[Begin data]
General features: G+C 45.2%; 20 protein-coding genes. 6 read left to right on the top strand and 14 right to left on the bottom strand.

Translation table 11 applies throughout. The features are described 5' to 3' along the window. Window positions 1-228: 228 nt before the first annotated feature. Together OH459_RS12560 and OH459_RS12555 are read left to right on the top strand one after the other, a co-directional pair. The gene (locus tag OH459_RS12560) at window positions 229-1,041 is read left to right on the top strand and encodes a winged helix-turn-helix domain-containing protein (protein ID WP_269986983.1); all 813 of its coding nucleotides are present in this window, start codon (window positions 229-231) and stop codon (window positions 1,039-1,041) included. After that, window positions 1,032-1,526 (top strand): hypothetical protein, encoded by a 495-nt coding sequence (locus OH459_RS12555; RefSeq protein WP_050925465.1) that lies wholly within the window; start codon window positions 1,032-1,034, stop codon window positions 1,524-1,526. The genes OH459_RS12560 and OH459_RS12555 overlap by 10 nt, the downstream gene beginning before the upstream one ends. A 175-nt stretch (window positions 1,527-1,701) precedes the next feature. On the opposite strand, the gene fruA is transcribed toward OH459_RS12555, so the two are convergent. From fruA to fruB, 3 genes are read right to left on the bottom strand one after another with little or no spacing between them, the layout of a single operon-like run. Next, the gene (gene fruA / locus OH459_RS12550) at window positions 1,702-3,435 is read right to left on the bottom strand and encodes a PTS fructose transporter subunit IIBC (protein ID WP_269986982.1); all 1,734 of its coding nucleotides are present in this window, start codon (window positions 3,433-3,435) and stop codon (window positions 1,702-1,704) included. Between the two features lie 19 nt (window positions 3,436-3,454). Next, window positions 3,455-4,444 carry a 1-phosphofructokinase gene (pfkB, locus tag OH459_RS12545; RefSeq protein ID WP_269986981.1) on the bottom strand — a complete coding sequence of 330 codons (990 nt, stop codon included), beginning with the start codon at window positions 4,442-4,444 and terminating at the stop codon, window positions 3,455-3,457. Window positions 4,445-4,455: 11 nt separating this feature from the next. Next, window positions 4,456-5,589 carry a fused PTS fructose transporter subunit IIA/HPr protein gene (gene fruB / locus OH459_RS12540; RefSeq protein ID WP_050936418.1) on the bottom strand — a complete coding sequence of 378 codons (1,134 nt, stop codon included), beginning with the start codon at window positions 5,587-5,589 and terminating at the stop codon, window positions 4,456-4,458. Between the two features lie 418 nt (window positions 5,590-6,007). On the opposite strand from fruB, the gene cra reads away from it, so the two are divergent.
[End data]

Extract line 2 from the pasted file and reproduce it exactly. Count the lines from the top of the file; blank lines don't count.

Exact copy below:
Translation table 11 applies throughout. The features are described 5' to 3' along the window. Window positions 1-228: 228 nt before the first annotated feature. Together OH459_RS12560 and OH459_RS12555 are read left to right on the top strand one after the other, a co-directional pair. The gene (locus tag OH459_RS12560) at window positions 229-1,041 is read left to right on the top strand and encodes a winged helix-turn-helix domain-containing protein (protein ID WP_269986983.1); all 813 of its coding nucleotides are present in this window, start codon (window positions 229-231) and stop codon (window positions 1,039-1,041) included. After that, window positions 1,032-1,526 (top strand): hypothetical protein, encoded by a 495-nt coding sequence (locus OH459_RS12555; RefSeq protein WP_050925465.1) that lies wholly within the window; start codon window positions 1,032-1,034, stop codon window positions 1,524-1,526. The genes OH459_RS12560 and OH459_RS12555 overlap by 10 nt, the downstream gene beginning before the upstream one ends. A 175-nt stretch (window positions 1,527-1,701) precedes the next feature. On the opposite strand, the gene fruA is transcribed toward OH459_RS12555, so the two are convergent. From fruA to fruB, 3 genes are read right to left on the bottom strand one after another with little or no spacing between them, the layout of a single operon-like run. Next, the gene (gene fruA / locus OH459_RS12550) at window positions 1,702-3,435 is read right to left on the bottom strand and encodes a PTS fructose transporter subunit IIBC (protein ID WP_269986982.1); all 1,734 of its coding nucleotides are present in this window, start codon (window positions 3,433-3,435) and stop codon (window positions 1,702-1,704) included. Between the two features lie 19 nt (window positions 3,436-3,454). Next, window positions 3,455-4,444 carry a 1-phosphofructokinase gene (pfkB, locus tag OH459_RS12545; RefSeq protein ID WP_269986981.1) on the bottom strand — a complete coding sequence of 330 codons (990 nt, stop codon included), beginning with the start codon at window positions 4,442-4,444 and terminating at the stop codon, window positions 3,455-3,457. Window positions 4,445-4,455: 11 nt separating this feature from the next. Next, window positions 4,456-5,589 carry a fused PTS fructose transporter subunit IIA/HPr protein gene (gene fruB / locus OH459_RS12540; RefSeq protein ID WP_050936418.1) on the bottom strand — a complete coding sequence of 378 codons (1,134 nt, stop codon included), beginning with the start codon at window positions 5,587-5,589 and terminating at the stop codon, window positions 4,456-4,458. Between the two features lie 418 nt (window positions 5,590-6,007). On the opposite strand from fruB, the gene cra reads away from it, so the two are divergent.